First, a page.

Throughout July, the multifamily, affordable and public housing markets in North America continued to deal with what could charitably be described as a cruel summer.
With the ongoing spread of COVID-19, the MRI Market Insights Team continued its reporting on the impact of the pandemic on the conventional multifamily housing market, as well as the affordable and public housing sectors. Comparing key metrics from January through July 2020 to the same months in 2019, the Market Insights team found that in the multifamily market, some of the positive trends from June receded while others continued their upward trajectory; however, in the affordable and public housing markets, trends continue to lag behind 2019’s numbers.
A mixed bag in multifamily
While July brought some changes to the key metrics we’ve been tracking in the multifamily space, move-in volumes continued an upward trajectory from June, hitting a post-pandemic high of 86% of 2019’s volume. This is the third consecutive month of improvement for move-in volumes. When it comes to traffic, this metric dipped from June to July but still remains 16% ahead of prior year volumes and remains a positive indicator.
Much like burgers on an uneven grill, however, several other metrics didn’t turn out as well. When the June report showed application volume reaching 97% of 2019’s numbers, we were hopeful that these numbers would continue to rise. Instead, that metric dropped down to 81% of prior year volumes. In addition, new lease pricing gave back the 5% regained in July, and expiration management practices are quite visible with eight- and nine-month terms being 7% off prior year with 14-month terms only 3% off 2019.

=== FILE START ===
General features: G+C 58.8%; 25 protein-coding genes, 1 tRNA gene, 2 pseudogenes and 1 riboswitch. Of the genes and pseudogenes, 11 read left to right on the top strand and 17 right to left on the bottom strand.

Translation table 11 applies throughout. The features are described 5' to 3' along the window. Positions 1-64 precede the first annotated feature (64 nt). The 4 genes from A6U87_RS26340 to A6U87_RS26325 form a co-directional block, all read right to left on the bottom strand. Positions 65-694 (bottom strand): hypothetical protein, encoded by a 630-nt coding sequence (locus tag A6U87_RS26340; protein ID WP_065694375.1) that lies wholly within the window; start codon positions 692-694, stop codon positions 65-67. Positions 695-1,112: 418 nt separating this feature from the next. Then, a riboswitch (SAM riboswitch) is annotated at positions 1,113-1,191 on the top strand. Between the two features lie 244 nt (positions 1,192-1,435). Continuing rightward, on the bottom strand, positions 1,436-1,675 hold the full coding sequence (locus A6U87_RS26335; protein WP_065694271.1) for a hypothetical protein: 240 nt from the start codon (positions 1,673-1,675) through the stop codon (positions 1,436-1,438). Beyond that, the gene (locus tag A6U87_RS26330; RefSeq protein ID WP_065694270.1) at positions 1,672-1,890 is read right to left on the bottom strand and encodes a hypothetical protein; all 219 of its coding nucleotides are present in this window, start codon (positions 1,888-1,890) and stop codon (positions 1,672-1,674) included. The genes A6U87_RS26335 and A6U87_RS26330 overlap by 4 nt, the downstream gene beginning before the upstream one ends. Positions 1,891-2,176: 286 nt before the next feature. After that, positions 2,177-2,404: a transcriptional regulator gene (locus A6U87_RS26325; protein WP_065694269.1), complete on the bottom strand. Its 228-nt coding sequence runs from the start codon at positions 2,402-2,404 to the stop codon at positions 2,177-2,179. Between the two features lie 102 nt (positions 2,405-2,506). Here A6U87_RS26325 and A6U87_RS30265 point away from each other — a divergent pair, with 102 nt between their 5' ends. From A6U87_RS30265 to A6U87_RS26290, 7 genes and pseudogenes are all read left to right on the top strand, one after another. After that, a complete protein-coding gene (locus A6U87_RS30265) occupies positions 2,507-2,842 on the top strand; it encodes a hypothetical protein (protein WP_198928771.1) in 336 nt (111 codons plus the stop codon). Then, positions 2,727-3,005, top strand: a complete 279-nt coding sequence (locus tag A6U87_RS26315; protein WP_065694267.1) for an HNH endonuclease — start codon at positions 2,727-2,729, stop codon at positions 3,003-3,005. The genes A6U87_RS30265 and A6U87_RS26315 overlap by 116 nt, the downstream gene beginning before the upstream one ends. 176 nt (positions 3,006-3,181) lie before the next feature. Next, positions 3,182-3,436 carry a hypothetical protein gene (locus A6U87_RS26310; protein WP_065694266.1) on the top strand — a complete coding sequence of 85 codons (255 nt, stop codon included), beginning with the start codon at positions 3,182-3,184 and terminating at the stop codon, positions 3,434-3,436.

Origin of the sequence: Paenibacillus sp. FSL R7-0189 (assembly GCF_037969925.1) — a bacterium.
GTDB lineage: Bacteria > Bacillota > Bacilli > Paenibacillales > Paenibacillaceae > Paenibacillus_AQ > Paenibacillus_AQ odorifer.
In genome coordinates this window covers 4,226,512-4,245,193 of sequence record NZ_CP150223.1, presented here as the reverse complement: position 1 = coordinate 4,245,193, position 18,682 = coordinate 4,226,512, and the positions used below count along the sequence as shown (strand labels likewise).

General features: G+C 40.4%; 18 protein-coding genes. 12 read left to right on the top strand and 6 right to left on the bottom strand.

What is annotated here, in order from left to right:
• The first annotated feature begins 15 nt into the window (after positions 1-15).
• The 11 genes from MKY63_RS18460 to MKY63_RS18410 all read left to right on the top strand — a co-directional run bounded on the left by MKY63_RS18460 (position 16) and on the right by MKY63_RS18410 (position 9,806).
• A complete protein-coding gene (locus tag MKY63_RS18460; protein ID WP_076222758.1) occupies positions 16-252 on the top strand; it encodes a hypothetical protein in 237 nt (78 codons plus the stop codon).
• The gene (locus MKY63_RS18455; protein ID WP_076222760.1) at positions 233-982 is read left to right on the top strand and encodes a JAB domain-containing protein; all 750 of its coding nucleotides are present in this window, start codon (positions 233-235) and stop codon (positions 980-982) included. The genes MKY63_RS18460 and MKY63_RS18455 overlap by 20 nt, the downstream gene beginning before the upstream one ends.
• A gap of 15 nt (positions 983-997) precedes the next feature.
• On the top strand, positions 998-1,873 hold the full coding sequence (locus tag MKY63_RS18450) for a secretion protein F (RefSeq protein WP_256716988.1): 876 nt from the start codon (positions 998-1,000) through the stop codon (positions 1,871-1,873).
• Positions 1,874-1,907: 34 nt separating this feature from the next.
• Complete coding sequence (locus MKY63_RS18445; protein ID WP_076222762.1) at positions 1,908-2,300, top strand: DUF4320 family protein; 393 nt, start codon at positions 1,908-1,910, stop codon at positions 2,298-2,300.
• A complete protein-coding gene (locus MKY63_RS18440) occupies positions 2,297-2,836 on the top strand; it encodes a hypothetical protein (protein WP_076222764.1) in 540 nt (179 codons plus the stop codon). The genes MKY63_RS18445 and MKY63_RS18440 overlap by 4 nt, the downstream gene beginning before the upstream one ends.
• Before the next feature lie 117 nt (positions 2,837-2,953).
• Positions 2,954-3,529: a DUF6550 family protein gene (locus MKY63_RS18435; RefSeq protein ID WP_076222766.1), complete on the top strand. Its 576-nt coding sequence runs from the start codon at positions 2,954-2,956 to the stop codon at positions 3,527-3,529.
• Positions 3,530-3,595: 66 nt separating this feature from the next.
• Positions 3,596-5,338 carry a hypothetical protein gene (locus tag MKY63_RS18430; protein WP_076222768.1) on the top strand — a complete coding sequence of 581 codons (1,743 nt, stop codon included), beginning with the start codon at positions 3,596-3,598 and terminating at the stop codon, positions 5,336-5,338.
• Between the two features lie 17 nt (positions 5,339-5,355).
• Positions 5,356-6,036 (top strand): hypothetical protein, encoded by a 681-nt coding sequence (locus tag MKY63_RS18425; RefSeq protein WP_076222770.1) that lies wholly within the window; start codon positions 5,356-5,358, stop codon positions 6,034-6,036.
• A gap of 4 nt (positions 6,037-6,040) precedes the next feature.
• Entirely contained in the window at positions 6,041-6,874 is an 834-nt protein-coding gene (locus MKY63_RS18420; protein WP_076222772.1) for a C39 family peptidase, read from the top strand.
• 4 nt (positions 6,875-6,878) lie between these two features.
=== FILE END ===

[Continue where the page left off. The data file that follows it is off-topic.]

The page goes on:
Affordable and public continue to lag
On the whole, all metrics in the affordable and public housing spaces lag behind 2019’s pace. One of the most notable changes is in rent collections, where affordable and public both experienced opposite changes. In affordable housing, rent collections dropped below 80% in July for the first time in 2020. This is similar to the drop public housing saw in June, but since then, that number has leapt back up to 98%.
When it comes to applications, move-out certifications, and new admission certifications, the differences in affordable and public housing are more apparent. In the affordable sector, there’s been a sustained drop in applications and move-out certifications, with new admission certifications again falling as compared to 2019 after a bit of recovery in June. Public housing has been impacted more substantially across these three metrics with trends continuing well off of 2019 volumes.
Even with trends diverting from one another on a seemingly consistent basis, the multifamily, affordable, and public housing sectors all share one attribute in common. As uncertainty around governmental assistance for displaced workers, unemployment, and case spikes in major metro areas continues, residents are staying in place. To learn more about the impacts of COVID-19 on housing, be sure to read the full reports on the affordable, public, and multifamily sectors.